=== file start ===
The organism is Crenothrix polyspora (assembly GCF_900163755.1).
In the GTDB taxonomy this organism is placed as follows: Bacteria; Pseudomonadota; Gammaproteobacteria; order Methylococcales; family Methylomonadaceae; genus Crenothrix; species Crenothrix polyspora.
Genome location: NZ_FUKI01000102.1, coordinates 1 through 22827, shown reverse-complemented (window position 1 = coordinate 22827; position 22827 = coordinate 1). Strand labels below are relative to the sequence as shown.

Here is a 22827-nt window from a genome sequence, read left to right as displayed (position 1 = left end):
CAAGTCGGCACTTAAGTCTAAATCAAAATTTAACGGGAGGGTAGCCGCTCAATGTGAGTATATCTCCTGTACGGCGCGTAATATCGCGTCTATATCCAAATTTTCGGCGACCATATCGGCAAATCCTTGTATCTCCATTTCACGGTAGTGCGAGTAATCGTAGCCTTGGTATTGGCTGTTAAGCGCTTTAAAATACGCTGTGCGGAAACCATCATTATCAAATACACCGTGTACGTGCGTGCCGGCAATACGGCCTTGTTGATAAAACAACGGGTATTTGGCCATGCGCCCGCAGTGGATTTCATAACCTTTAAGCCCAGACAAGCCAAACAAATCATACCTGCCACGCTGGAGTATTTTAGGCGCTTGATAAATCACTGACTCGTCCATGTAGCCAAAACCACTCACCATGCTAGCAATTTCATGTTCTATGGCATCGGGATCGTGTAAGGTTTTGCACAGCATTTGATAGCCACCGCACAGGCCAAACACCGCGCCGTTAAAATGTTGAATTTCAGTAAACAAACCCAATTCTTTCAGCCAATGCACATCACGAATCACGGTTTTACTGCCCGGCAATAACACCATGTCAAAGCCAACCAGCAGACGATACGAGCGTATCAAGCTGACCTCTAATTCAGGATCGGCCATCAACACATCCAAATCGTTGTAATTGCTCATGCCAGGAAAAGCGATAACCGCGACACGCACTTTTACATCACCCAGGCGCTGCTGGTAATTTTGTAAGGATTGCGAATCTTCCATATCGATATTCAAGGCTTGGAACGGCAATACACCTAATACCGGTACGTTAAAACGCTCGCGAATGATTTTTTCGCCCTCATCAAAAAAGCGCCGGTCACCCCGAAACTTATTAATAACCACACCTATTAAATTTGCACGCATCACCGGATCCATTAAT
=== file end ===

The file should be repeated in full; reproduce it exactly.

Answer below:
The organism is Crenothrix polyspora (assembly GCF_900163755.1).
In the GTDB taxonomy this organism is placed as follows: Bacteria; Pseudomonadota; Gammaproteobacteria; order Methylococcales; family Methylomonadaceae; genus Crenothrix; species Crenothrix polyspora.
Genome location: NZ_FUKI01000102.1, coordinates 1 through 22827, shown reverse-complemented (window position 1 = coordinate 22827; position 22827 = coordinate 1). Strand labels below are relative to the sequence as shown.

Here is a 22827-nt window from a genome sequence, read left to right as displayed (position 1 = left end):
CAAGTCGGCACTTAAGTCTAAATCAAAATTTAACGGGAGGGTAGCCGCTCAATGTGAGTATATCTCCTGTACGGCGCGTAATATCGCGTCTATATCCAAATTTTCGGCGACCATATCGGCAAATCCTTGTATCTCCATTTCACGGTAGTGCGAGTAATCGTAGCCTTGGTATTGGCTGTTAAGCGCTTTAAAATACGCTGTGCGGAAACCATCATTATCAAATACACCGTGTACGTGCGTGCCGGCAATACGGCCTTGTTGATAAAACAACGGGTATTTGGCCATGCGCCCGCAGTGGATTTCATAACCTTTAAGCCCAGACAAGCCAAACAAATCATACCTGCCACGCTGGAGTATTTTAGGCGCTTGATAAATCACTGACTCGTCCATGTAGCCAAAACCACTCACCATGCTAGCAATTTCATGTTCTATGGCATCGGGATCGTGTAAGGTTTTGCACAGCATTTGATAGCCACCGCACAGGCCAAACACCGCGCCGTTAAAATGTTGAATTTCAGTAAACAAACCCAATTCTTTCAGCCAATGCACATCACGAATCACGGTTTTACTGCCCGGCAATAACACCATGTCAAAGCCAACCAGCAGACGATACGAGCGTATCAAGCTGACCTCTAATTCAGGATCGGCCATCAACACATCCAAATCGTTGTAATTGCTCATGCCAGGAAAAGCGATAACCGCGACACGCACTTTTACATCACCCAGGCGCTGCTGGTAATTTTGTAAGGATTGCGAATCTTCCATATCGATATTCAAGGCTTGGAACGGCAATACACCTAATACCGGTACGTTAAAACGCTCGCGAATGATTTTTTCGCCCTCATCAAAAAAGCGCCGGTCACCCCGAAACTTATTAATAACCACACCTATTAAATTTGCACGCATCACCGGATCCATTAAT